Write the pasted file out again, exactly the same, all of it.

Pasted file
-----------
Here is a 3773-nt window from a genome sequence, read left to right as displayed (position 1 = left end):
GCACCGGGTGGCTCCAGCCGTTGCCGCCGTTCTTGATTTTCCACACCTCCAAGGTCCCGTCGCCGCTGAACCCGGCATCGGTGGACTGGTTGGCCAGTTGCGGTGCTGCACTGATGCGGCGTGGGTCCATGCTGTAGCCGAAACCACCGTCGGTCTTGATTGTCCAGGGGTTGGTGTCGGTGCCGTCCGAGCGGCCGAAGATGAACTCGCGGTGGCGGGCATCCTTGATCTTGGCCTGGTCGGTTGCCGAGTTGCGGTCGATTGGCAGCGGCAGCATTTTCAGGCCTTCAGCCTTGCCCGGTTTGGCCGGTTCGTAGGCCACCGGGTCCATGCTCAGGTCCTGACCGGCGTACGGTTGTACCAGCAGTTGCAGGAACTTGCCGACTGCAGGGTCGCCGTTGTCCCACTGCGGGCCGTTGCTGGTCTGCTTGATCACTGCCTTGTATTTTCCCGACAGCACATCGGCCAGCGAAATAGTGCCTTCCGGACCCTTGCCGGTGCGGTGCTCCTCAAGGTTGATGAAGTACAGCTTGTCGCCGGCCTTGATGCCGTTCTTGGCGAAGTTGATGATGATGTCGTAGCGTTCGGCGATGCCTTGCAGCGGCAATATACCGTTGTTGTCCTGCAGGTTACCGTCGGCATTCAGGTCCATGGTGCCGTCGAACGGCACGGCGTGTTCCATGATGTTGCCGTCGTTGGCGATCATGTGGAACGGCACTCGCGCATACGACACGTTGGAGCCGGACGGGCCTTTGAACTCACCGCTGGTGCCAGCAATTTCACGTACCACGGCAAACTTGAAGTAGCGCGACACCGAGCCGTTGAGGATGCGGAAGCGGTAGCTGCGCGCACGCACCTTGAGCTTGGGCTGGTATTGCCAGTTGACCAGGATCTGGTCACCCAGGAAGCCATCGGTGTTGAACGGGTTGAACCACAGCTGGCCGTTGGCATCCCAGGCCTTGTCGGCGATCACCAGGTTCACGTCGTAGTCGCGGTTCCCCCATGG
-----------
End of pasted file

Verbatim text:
Here is a 3773-nt window from a genome sequence, read left to right as displayed (position 1 = left end):
GCACCGGGTGGCTCCAGCCGTTGCCGCCGTTCTTGATTTTCCACACCTCCAAGGTCCCGTCGCCGCTGAACCCGGCATCGGTGGACTGGTTGGCCAGTTGCGGTGCTGCACTGATGCGGCGTGGGTCCATGCTGTAGCCGAAACCACCGTCGGTCTTGATTGTCCAGGGGTTGGTGTCGGTGCCGTCCGAGCGGCCGAAGATGAACTCGCGGTGGCGGGCATCCTTGATCTTGGCCTGGTCGGTTGCCGAGTTGCGGTCGATTGGCAGCGGCAGCATTTTCAGGCCTTCAGCCTTGCCCGGTTTGGCCGGTTCGTAGGCCACCGGGTCCATGCTCAGGTCCTGACCGGCGTACGGTTGTACCAGCAGTTGCAGGAACTTGCCGACTGCAGGGTCGCCGTTGTCCCACTGCGGGCCGTTGCTGGTCTGCTTGATCACTGCCTTGTATTTTCCCGACAGCACATCGGCCAGCGAAATAGTGCCTTCCGGACCCTTGCCGGTGCGGTGCTCCTCAAGGTTGATGAAGTACAGCTTGTCGCCGGCCTTGATGCCGTTCTTGGCGAAGTTGATGATGATGTCGTAGCGTTCGGCGATGCCTTGCAGCGGCAATATACCGTTGTTGTCCTGCAGGTTACCGTCGGCATTCAGGTCCATGGTGCCGTCGAACGGCACGGCGTGTTCCATGATGTTGCCGTCGTTGGCGATCATGTGGAACGGCACTCGCGCATACGACACGTTGGAGCCGGACGGGCCTTTGAACTCACCGCTGGTGCCAGCAATTTCACGTACCACGGCAAACTTGAAGTAGCGCGACACCGAGCCGTTGAGGATGCGGAAGCGGTAGCTGCGCGCACGCACCTTGAGCTTGGGCTGGTATTGCCAGTTGACCAGGATCTGGTCACCCAGGAAGCCATCGGTGTTGAACGGGTTGAACCACAGCTGGCCGTTGGCATCCCAGGCCTTGTCGGCGATCACCAGGTTCACGTCGTAGTCGCGGTTCCCCCATGG